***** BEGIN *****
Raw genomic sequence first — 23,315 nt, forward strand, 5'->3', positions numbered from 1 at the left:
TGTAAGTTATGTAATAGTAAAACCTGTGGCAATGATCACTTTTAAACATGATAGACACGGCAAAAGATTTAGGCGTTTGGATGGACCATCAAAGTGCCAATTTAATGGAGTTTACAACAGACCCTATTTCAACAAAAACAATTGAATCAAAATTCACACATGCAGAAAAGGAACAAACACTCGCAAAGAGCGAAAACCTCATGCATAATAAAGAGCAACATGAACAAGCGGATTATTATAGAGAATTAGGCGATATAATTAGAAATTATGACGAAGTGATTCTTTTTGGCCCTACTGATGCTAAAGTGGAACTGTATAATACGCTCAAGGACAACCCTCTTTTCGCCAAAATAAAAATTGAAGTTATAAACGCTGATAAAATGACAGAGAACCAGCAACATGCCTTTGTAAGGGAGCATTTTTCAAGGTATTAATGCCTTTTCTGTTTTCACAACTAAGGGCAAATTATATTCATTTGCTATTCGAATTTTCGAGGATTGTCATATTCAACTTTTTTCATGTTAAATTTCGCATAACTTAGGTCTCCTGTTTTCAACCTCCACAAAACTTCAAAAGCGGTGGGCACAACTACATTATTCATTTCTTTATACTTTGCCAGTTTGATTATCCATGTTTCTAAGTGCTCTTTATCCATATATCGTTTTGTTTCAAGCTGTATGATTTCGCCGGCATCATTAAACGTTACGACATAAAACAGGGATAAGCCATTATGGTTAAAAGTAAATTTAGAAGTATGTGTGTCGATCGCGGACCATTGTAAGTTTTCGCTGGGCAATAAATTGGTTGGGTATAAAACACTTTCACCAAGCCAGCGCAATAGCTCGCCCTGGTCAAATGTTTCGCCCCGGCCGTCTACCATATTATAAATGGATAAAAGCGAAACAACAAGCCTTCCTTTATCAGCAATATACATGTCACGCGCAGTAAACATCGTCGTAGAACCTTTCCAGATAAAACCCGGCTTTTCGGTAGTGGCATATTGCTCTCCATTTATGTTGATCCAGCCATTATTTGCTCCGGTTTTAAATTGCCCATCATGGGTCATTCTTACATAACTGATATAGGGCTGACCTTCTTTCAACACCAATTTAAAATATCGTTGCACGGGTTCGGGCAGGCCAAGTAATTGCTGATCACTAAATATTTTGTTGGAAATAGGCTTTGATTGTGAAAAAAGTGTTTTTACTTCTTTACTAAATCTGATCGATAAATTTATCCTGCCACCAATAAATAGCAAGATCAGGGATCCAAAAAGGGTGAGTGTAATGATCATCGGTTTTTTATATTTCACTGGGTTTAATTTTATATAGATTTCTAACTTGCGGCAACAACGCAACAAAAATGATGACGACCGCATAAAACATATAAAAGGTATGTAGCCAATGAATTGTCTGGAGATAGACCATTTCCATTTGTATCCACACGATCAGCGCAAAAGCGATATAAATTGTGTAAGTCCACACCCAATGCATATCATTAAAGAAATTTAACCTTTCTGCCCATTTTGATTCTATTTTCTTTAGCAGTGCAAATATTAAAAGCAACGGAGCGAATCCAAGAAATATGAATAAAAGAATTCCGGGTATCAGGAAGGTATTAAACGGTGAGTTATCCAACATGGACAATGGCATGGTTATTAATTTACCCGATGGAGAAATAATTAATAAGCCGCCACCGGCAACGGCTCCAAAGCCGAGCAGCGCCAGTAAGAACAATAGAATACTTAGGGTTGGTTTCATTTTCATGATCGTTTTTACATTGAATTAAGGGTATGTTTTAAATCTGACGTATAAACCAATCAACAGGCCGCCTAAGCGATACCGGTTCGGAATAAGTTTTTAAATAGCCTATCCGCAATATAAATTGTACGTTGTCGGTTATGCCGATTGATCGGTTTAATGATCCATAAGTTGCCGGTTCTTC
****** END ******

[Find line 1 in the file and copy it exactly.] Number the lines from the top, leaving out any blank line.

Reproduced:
Raw genomic sequence first — 23,315 nt, forward strand, 5'->3', positions numbered from 1 at the left: